greenstocking.jpgWhen my son was little - very young - maybe about 3 years old, we would celebrate on Christmas Eve by making a cake for Jesus. For every year that we celebrate, we would add a candle. It was a birthday for Jesus...after all, it is His birthday. My son loved it and I intend on doing this with him when he gets older. Wow, I am going to be a Nana on August 19,2008! I can hardly wait to carry on the tradition.
-Shelia H

redstocking.jpgWe have several traditions that our family enjoys each Christmas. One of my favorites is giving my two young daughters a new (age appropriate) story book about Christmas each Christmas Eve. This Christmas will be our 5th Christmas doing this. The first year we started with a board book!! Last year it was Dr. Seuss. We read the new book together just before bed on Christmas Eve.

I have also continued the tradition started by my mother when I was a child of giving each of our girls new PJs to open on Christmas Eve. I always wrap the PJs in wrapping paper personalized with their first names (makes it easy to find the right boxes under the tree on Christmas Eve!!).

Last year, I purchased a decorative storage trunk to store all of the Christmas Eve books that we anticipate accumulating over the years to come. I am also keeping a photo album in the trunk with photographs of Christmases past. We place the trunk next to the Christmas tree during the holiday season. My girls were thrilled this past weekend when we brought the "treasure chest" up from storage. We've been reading Christmas books each night before bed. Many years to come, I think it will be very special to look through the trunk on Christmas Eve, read stories, and reminisce over old photographs.
-Lisa H., Tennessee

greenstocking.jpgIn our family, we celebrate the 12 days of Christmas by opening 1 stocking stuffer each night for 12 nights. The anticipation has always made the kids’ excitement skyrocket and cuts down on them asking to open a gift from under the tree too early. The stocking stuffers are normally no more than $1 – 3 each, so it’s not expensive but so much fun!! Then, on Christmas Eve we open the gifts from under the tree (from the family), and Santa’s gifts are waiting on Christmas morning!    (way too much fun!).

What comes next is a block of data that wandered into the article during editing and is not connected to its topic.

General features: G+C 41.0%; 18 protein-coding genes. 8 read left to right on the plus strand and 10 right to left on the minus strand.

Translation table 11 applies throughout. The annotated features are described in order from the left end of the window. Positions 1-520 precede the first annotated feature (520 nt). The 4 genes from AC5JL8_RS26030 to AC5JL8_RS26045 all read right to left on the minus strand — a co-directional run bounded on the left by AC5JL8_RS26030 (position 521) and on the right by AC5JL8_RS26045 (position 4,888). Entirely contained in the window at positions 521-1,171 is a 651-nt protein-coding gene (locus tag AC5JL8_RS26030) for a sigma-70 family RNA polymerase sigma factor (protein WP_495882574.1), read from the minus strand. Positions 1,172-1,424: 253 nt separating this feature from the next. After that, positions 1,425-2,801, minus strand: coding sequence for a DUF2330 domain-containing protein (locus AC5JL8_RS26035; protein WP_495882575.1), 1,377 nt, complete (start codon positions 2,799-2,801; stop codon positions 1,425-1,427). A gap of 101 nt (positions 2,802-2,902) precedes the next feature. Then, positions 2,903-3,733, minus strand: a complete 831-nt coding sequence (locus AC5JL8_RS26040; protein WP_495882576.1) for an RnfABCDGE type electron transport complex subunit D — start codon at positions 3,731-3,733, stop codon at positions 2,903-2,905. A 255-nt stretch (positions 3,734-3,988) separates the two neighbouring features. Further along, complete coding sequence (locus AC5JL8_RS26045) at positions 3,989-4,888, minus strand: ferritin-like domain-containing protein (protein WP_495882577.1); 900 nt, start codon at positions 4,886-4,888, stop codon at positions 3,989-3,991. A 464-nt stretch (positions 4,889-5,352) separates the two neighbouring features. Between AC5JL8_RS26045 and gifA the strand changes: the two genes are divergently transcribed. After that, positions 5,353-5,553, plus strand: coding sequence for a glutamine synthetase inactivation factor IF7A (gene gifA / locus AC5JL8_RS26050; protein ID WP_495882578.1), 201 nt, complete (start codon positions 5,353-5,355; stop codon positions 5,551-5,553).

-Jennifer D./Boca Raton, FL

redstocking.jpgMy 24 year old daughter made me a Grandmother September 5, 2005. It touched my heart when she asked me last week if we were still carrying on the tradition at Christmas. Without any hesitation I said, "Yes honey, we still sing Happy Birthday to Jesus on Christmas morning." She then told me that her family does the same. Merry Christmas!
-Donna B./Myrtle Beach, SC

greenstocking.jpgBefore Christmas my mother and I or my sister in law get together and bake cookies and treats.  We put our tree up the day after thanksgiving and I always buy my kids each a new ornament to add to the tree each year.

Christmas Eve we stay home and have family time except we attend Christmas Eve service at our church. During the day the kids and I make gingerbread cookies for Santa and they mix together glitter and oatmeal for the reindeer.  When church is over we come home and put on our pj's and watch Christmas movies we rented the day before and eat popcorn. The kids get to set out the presents they got for each other and then they set out the cookies for Santa.  Before going to bed we sprinkle glitter and oatmeal out on the front lawn for the reindeer.

-Jason B.

 

redstocking.jpg Our family tradition started 34 years ago when my oldest sister was born. My parents gave her her first ornament and a new pair of pajamas. Since then every Christmas Eve my parents give my sister, brother and I a special ornament and a new pair of pajamas. Even as adults we have a fun time opening the gifts. It has evolved now to where my sister's husband and my husband buy our ornaments and pajamas. My husband and I have continued the tradition with our son, my parents first grandbaby. As we all have gotten older and moved out of the house, my parents gave us a wonderful collection of ornaments to decorate our own trees. Growing up every year we would attend Christmas Mass, come home, open our new pajamas and ornament then head to bed so Santa could arrive. We are in new pajamas in all of our pictures on Christmas morning. It is a simple tradition that has the deepest of meaning to all of us. Warmest Holiday Wishes.
Kristine, New Hampshire